During the 1700s, pirate Captain Vallo seizes a British warship and gets involved in various money-making schemes involving Caribbean rebels led by El Libre, British envoy Baron Jose Gruda, and a beautiful courtesan named Consuelo.
During the Rif War in Morocco, the French Foreign Legion's outpost of Tarfa is threatened by Khalif Hussein's tribes but Sergeant Mike Kincaid devises a plan of survival until the arrival of French reinforcements.
Twelfth-century Lombardy lies under the iron heel of German overlord Count Ulrich 'The Hawk', but in the mountains, guerillas yet resist. Five years before our story, Ulrich stole away the pretty wife of young archer Dardo who, cynical rather than embittered, still has little interest in joining the rebels. But this changes when his son, too, is taken from him. The rest is lighthearted swashbuckling, plus romantic interludes with lovely hostage Anne.Written by
Rod Crawford <email@example.com>
Although numerous sources have claimed that the project was originally intended for Errol Flynn, by 1950 Flynn's physical condition had deteriorated to a point that precluded his playing the role. See more »
The outlaws' pet bear cub is a Malayan Sun Bear, of which there could have been none in medieval Italy. See more »
Set in a little-remembered historical setting, the 1950 Warner Bros. swashbuckler "The Flame and the Arrow" finds its star, Burt Lancaster, showing off his great acrobatic prowess for the first time on screen. Since his spectacular debut in 1946's "The Killers," Lancaster had been featured in a run of moody, dramatic and noirish thrillers, but here, in his 10th picture (not counting his cameo appearance in 1947's "Variety Girl"), Burt finally seemed to be having some fun on the big screen. Appearing in color for the first time, big Burt here plays a character named Dardo Bartoli. A single father who lives in the Lombardy region in what we must presume to be the mid-12th century (the period when the Lombard League was formed to oust the Emperor Frederick Barbarossa and his Hessians, who had captured Milan in 1158 and burned it in 1162), Dardo has more than ample reason to be aggrieved with the Hessian Count Ulrich, aka The Hawk (hissably portrayed by Frank Allenby). Dardo's ex-wife had earlier "taken up" with the count, and his young son Rudi is soon kidnapped and ensconced in the count's well-guarded castle. Thus, accompanied by his friend Piccolo (Lancaster's boyhood pal Nick Cravat), the two attempt a rescue, but must ultimately content themselves with the kidnapping of the count's luscious niece, Anne of Hesse (beautiful-as-always Virginia Mayo), in the hopes of an exchange. But complications, both logistical and romantic, naturally ensue....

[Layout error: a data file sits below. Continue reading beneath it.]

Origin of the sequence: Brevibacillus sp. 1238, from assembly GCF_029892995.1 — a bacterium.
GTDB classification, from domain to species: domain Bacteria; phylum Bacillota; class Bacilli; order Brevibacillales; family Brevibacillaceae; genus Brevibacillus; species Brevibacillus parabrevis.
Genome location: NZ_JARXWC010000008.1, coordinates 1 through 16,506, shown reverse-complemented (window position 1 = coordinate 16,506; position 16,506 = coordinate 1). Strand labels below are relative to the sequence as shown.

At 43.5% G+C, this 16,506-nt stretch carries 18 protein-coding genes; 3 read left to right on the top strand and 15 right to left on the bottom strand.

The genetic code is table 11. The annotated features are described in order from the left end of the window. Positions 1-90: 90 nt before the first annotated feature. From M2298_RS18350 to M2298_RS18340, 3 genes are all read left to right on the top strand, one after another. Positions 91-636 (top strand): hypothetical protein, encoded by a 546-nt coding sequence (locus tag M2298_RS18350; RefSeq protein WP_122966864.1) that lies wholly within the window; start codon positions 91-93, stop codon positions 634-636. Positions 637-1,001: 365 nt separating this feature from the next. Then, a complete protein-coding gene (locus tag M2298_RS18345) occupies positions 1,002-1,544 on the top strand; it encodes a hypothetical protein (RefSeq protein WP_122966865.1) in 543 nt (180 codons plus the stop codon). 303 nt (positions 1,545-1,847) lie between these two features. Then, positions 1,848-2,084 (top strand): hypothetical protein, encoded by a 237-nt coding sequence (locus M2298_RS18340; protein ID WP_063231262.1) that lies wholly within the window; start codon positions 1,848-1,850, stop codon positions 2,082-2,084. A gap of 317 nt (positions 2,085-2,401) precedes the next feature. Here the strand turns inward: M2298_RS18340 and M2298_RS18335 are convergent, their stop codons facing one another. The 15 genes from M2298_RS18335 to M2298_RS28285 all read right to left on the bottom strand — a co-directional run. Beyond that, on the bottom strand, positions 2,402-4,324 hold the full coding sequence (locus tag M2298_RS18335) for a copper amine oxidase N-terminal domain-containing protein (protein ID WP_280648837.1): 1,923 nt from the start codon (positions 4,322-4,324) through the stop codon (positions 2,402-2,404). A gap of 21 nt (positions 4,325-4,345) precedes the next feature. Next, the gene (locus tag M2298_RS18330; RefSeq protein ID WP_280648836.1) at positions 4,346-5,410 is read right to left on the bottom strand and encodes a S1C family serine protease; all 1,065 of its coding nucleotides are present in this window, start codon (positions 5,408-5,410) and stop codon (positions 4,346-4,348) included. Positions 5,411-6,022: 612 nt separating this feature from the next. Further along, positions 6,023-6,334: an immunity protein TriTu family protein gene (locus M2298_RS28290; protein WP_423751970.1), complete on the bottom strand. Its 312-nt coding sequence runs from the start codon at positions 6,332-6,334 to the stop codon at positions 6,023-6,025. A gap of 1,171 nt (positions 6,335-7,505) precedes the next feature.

"The Flame and the Arrow" is a film that seems to be not as highly regarded as Lancaster and Cravat's follow-up swashbuckler, 1952's "The Crimson Pirate," which, in the interest of complete honesty--and to my own personal embarrassment--I must admit to not having seen. Still, the duo's initial outing has much to offer to the fun-loving fan of Saturday matinée-type entertainments. Lancaster and Cravat--who had formed the Lang and Cravat acrobatic team in the 1930s and performed extensively in circuses and nightclubs--get to show off their physical stunts here in various action situations, and although the two were hardly youngsters at this point (Burt was 37; Nick, 39), they are still remarkably impressive. No need for stuntmen with these two around, that's for sure! The film throws in a number of rousing combat scenes, and concludes with one of the great unsung swordfights in screen history, between Dardo and the traitorous Marchese Granazia (a nicely ambiguous performance from Robert Douglas); just look at how ferociously Burt swings his sword around in this scene! Virginia Mayo, a year after her terrific performance as James Cagney's moll Verna in "White Heat," looks absolutely sensational here in supersaturated Technicolor, and famed character actors Aline MacMahon and Victor Kilian are just fine in smaller roles. But this is most assuredly Burt's picture all the way, and his manifest joy in playing a physical-action character in a period swashbuckler is quite contagious. With that flashing grin and million-dollar set of teeth, no wonder all the girls in Lombardy seem to have a major thang for him! And thus, how little sympathy the viewer has for Dardo's wife, Francesca (Lynn Baggett), who would give up this man, as well as her cute son (appealingly played by young Gordon Gebert), in order to live with the evil but wealthy count!
"The Flame and the Arrow" was directed by the great Jacques Tourneur, the French-born filmmaker who is perhaps best remembered today for his 1940s RKO horror films--"The Cat People," "I Walked With a Zombie" and "The Leopard Man" (all made for producer Val Lewton)--as well as for the cult item "Curse of the Demon"; here, Tourneur demonstrates that he could be just as skilled and effective in another, nonhorror genre. Finally, I would be remiss if I failed to mention the lovely score that has been provided here by the renowned Max Steiner, who had previously contributed to such "minor" films as "King Kong," "Top Hat," "Gone With the Wind," "Sergeant York," "Now, Voyager," "Casablanca," "Mildred Pierce," "The Treasure of the Sierra Madre" and, again, "White Heat," in addition to a few hundred others (what an amazing career!). A classy affair from start to finish, "The Flame and the Arrow" is very much your standard Hollywood adventure fare, but done to a turn by a cast and crew that obviously took great pride in their craft; truly, a rousing entertainment for audience members of all ages.
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